ENGLISH FOR HEALTH SCIENCES, READING SKILLS, LOWER INTERMEDIATE LEVEL

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About The Author

Professor Suleiman Mazyad

Preface
Welcome to the second edition of English For Health Sciences – Reading Skills, Lower Intermediate Level! This new edition is the product of constant revision and evaluation, not only by me, but also by the many instructors who, along with their students, have used the previous edition and have sent in valuable suggestions and comments. The success of the previous edition has been due, in large measure, to the honest and careful appraisal given by instructors and their students.
English For Health Sciences – Reading Skills, Lower Intermediate Level, is the second in a series of English language texts constructed for use in health colleges, institutes and adult English language-training programmes. The aim of the series is to prepare students to participate in medical science courses. This text is structured at the lower intermediate level of students of English as a Foreign Language (EFL). As with the first (elementary) text, it focuses on reading skills with the aims of facilitating the leap from basic English to academic English and preparing students to handle health science materials with confidence.
The topics have been selected from a wide range of authentic writings including health-science curricula, medical journals, and textbooks to serve as vehicles for developing reading with its associated skills in an interesting and informative way. The rationale for selecting authentic materials is to ease the students’ passage from the ‘safety’ of EFL English to confronting the English of the ‘real world’ in a manner that makes students aware of the control they can exercise, even with texts which are, at first sight, beyond their level of language competence. Thus, despite the sometimes daunting appearance of the readings, the tasks based on them are designed to be within the students’ abilities to carry out. This encourages students to move through the book with a growing sense of confidence and accomplishment as they discover that they can find the main ideas and important details, understand much of the new vocabulary without a dictionary, and successfully apply critical thinking to their reading.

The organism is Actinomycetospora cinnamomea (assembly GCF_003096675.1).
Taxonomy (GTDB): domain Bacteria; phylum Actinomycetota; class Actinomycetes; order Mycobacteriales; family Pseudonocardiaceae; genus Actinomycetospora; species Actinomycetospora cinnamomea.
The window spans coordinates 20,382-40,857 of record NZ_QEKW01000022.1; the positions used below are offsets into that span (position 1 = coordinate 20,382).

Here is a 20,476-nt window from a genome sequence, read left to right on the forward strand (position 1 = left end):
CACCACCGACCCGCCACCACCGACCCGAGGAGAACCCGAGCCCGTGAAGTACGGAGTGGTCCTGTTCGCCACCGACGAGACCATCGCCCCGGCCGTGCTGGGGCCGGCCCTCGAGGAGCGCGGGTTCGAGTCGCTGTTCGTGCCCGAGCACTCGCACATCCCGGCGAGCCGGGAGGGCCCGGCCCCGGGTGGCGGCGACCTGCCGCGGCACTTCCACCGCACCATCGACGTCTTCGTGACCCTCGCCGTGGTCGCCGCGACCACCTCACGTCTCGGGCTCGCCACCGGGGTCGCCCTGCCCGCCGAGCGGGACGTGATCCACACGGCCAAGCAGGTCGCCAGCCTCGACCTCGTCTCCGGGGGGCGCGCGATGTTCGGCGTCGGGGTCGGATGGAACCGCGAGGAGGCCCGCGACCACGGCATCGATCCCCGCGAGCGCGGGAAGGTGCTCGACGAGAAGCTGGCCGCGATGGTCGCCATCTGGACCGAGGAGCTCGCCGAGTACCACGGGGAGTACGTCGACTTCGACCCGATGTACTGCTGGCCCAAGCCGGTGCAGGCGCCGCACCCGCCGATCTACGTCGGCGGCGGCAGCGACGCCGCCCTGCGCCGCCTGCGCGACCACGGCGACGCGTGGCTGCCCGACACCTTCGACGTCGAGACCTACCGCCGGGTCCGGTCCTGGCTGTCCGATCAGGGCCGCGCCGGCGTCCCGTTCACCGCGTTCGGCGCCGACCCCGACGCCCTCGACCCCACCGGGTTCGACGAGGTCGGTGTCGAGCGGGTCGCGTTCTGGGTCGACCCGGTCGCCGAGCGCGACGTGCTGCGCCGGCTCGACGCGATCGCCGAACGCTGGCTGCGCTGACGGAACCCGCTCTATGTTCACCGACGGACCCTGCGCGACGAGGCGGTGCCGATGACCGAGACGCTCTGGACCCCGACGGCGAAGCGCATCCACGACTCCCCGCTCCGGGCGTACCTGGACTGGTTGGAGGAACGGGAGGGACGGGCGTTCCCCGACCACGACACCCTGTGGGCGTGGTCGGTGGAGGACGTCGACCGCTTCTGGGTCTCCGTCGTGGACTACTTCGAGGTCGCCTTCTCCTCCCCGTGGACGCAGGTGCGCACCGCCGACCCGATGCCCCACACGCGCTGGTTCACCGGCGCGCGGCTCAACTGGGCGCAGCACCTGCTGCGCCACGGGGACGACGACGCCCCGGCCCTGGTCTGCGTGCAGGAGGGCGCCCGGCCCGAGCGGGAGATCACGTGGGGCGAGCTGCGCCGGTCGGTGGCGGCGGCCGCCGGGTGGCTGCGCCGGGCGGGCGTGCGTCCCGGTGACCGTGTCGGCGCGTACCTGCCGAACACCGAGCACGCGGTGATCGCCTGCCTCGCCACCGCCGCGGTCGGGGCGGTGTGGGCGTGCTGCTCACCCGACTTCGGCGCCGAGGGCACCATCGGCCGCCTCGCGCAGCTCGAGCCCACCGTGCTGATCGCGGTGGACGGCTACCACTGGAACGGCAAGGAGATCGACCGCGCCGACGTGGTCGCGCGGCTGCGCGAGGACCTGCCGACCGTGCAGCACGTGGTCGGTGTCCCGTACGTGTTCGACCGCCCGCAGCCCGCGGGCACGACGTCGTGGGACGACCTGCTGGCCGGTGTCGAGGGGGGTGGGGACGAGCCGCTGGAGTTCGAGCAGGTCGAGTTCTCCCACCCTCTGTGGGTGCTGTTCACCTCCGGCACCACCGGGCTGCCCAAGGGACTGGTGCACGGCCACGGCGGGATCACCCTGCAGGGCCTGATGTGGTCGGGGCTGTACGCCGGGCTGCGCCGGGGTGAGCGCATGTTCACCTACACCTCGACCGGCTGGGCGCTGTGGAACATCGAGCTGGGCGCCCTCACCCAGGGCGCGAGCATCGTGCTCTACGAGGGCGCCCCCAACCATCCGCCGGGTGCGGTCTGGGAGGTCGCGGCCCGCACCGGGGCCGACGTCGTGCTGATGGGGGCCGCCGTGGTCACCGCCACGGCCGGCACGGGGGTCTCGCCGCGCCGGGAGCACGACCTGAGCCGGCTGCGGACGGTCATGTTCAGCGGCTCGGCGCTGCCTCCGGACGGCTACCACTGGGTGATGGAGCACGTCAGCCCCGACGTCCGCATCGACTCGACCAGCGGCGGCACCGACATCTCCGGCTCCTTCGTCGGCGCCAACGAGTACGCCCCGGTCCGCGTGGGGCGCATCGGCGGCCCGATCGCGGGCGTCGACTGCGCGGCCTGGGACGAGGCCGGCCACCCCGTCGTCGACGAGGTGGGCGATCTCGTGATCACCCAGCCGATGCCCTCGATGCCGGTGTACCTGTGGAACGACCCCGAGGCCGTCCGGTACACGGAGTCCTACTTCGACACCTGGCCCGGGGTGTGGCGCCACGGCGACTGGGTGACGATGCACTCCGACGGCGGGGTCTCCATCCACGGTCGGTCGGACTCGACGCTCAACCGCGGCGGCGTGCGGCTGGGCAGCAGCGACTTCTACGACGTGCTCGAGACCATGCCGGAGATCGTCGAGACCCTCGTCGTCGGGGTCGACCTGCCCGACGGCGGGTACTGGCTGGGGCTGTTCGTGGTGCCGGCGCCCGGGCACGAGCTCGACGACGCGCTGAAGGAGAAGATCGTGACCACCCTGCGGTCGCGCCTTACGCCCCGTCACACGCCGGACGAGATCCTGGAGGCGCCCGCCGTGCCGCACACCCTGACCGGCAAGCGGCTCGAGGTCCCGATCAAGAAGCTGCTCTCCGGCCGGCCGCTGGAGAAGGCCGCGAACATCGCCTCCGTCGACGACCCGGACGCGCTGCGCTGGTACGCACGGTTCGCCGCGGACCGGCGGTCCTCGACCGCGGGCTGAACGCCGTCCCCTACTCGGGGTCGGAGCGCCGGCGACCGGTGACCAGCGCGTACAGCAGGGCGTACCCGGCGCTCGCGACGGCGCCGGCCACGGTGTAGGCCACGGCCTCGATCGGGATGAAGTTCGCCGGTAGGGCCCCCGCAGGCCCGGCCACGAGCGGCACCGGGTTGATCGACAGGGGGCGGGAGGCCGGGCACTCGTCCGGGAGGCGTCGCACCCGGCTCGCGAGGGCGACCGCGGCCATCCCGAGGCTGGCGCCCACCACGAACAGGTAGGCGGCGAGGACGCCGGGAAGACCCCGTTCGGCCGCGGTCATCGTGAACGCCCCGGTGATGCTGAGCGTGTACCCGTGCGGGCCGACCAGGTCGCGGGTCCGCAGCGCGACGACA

Unit Organization
Because the book’s primary purpose is to develop the reading process, it offers a wide variety of exercises and activities directed at reading. Each of the ten units consists of two parts, and each part is composed of a brief pre-reading exercise and an exercise on skimming or scanning. Following the reading itself, there are post-reading exercises that focus on important reading skills that include:
l Getting the main idea of a passage
l Guessing meaning from context
l Understanding reading structure
l Understanding details
l Finding topic sentences
l Understanding cause and effect
l Recognizing contextual reference
l Understanding expressions and idioms
l Understanding adjectival and noun phrases
l Making an outline
l Understanding stems and affixes
l Using a dictionary
l Discussing questions that relate the reading selection to the students’ own
lives, allowing for some conversation
l Understanding comparison and contrast
l Understanding general and specific information
l Understanding classification
To the Teacher
Having some idea of the subject matter is clearly an important aspect of successful reading. To this end, students need to be encouraged to look at and discuss the pictures in the Before You Read and Getting Started sections, and to attempt to answer the accompanying questions.